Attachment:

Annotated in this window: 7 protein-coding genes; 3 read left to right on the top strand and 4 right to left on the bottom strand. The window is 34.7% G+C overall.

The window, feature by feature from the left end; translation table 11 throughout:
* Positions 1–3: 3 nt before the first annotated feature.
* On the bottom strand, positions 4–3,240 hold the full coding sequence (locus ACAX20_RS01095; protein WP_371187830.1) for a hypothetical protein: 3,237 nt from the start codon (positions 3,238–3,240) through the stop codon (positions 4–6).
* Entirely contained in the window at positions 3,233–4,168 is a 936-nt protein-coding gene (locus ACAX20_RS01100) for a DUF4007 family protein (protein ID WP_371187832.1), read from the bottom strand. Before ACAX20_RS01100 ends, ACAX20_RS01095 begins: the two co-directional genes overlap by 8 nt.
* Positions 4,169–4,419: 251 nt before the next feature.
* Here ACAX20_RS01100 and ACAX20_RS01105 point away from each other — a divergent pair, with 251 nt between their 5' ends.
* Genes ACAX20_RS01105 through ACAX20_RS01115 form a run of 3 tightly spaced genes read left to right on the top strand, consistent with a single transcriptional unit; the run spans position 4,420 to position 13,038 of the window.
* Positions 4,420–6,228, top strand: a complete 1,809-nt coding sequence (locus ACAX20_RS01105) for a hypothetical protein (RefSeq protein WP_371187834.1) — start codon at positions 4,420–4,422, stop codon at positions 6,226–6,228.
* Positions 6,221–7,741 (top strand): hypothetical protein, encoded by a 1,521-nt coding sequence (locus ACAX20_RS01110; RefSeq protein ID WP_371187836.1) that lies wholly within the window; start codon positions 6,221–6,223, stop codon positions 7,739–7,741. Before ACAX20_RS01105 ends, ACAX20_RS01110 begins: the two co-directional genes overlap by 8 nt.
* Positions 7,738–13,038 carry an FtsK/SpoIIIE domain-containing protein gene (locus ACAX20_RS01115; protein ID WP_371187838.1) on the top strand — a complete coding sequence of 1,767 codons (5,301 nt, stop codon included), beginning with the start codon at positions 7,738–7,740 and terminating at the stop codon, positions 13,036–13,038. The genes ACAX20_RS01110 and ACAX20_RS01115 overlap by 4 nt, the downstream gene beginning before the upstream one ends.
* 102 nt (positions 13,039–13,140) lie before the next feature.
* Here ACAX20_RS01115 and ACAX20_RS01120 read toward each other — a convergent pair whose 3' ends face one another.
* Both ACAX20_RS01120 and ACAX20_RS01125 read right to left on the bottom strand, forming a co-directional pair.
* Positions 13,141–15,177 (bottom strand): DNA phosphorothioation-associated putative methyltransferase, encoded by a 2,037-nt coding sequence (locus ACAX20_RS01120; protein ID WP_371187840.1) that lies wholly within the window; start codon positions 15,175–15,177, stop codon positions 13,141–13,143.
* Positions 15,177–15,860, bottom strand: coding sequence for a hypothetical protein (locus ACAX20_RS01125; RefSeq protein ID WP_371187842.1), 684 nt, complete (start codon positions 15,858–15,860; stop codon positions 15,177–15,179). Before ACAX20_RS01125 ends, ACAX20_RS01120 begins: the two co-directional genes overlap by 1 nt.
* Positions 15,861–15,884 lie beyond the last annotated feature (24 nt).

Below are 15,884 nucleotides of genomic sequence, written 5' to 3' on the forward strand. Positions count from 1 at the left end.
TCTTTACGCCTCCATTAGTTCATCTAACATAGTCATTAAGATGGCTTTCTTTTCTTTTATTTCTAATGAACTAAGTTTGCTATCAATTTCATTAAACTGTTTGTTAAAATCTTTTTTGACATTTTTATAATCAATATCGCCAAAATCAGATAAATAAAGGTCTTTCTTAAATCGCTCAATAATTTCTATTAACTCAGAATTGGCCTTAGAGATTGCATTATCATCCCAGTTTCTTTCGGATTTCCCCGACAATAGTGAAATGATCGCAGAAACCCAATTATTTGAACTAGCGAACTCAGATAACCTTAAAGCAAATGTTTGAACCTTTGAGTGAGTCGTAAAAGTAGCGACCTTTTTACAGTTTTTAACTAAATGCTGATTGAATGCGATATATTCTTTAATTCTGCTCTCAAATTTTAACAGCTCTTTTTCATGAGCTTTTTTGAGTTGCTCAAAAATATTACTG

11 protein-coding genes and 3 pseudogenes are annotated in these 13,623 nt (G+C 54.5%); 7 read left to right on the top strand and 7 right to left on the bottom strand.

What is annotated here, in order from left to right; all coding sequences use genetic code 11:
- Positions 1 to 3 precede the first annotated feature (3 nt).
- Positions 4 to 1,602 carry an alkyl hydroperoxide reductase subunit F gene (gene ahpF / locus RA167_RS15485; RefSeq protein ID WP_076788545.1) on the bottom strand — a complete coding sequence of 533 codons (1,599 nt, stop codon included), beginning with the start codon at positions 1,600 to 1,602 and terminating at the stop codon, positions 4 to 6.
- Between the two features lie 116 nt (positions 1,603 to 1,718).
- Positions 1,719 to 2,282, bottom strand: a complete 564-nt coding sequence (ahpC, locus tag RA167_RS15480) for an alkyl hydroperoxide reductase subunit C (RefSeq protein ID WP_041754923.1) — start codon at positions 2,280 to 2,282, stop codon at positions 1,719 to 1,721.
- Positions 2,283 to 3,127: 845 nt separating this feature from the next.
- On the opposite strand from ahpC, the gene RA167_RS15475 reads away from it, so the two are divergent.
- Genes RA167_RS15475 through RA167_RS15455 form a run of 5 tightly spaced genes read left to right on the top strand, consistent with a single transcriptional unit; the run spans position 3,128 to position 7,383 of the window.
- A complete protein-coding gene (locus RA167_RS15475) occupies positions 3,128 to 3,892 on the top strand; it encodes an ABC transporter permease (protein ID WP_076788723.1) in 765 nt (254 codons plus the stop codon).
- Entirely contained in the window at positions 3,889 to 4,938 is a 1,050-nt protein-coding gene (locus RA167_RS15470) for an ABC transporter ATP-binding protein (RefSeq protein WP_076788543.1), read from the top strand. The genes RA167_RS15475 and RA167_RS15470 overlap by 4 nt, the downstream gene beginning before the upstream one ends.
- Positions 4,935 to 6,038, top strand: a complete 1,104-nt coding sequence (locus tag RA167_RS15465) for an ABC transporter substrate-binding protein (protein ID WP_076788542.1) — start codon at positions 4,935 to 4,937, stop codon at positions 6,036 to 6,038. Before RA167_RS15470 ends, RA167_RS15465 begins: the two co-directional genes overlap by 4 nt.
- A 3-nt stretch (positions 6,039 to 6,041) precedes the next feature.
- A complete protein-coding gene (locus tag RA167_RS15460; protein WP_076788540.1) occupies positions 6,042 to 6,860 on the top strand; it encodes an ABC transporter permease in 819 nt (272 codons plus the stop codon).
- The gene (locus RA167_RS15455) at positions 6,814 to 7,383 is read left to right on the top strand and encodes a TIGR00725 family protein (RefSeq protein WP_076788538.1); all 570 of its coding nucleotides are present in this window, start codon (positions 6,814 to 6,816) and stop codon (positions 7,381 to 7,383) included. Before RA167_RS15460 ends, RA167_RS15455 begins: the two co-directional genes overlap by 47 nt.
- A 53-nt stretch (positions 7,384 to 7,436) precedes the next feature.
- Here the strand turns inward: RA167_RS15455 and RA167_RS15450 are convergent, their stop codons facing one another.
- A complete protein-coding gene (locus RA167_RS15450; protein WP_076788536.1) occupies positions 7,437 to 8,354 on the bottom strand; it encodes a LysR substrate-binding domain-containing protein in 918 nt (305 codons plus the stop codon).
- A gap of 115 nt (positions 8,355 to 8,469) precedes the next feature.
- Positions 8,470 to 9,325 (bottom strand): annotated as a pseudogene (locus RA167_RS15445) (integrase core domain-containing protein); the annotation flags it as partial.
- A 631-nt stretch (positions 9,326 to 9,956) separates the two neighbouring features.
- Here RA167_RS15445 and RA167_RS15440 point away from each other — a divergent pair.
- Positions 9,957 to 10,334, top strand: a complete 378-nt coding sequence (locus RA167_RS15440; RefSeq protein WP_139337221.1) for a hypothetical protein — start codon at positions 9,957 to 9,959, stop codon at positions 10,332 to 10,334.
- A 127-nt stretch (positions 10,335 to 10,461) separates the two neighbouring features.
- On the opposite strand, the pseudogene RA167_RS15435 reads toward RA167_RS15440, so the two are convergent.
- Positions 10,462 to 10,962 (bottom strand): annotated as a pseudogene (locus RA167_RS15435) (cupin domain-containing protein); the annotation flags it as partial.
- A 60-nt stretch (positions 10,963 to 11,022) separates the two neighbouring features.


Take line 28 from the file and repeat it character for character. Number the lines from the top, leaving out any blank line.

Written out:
- Genes RA167_RS15475 through RA167_RS15455 form a run of 5 tightly spaced genes read left to right on the top strand, consistent with a single transcriptional unit; the run spans position 3,128 to position 7,383 of the window.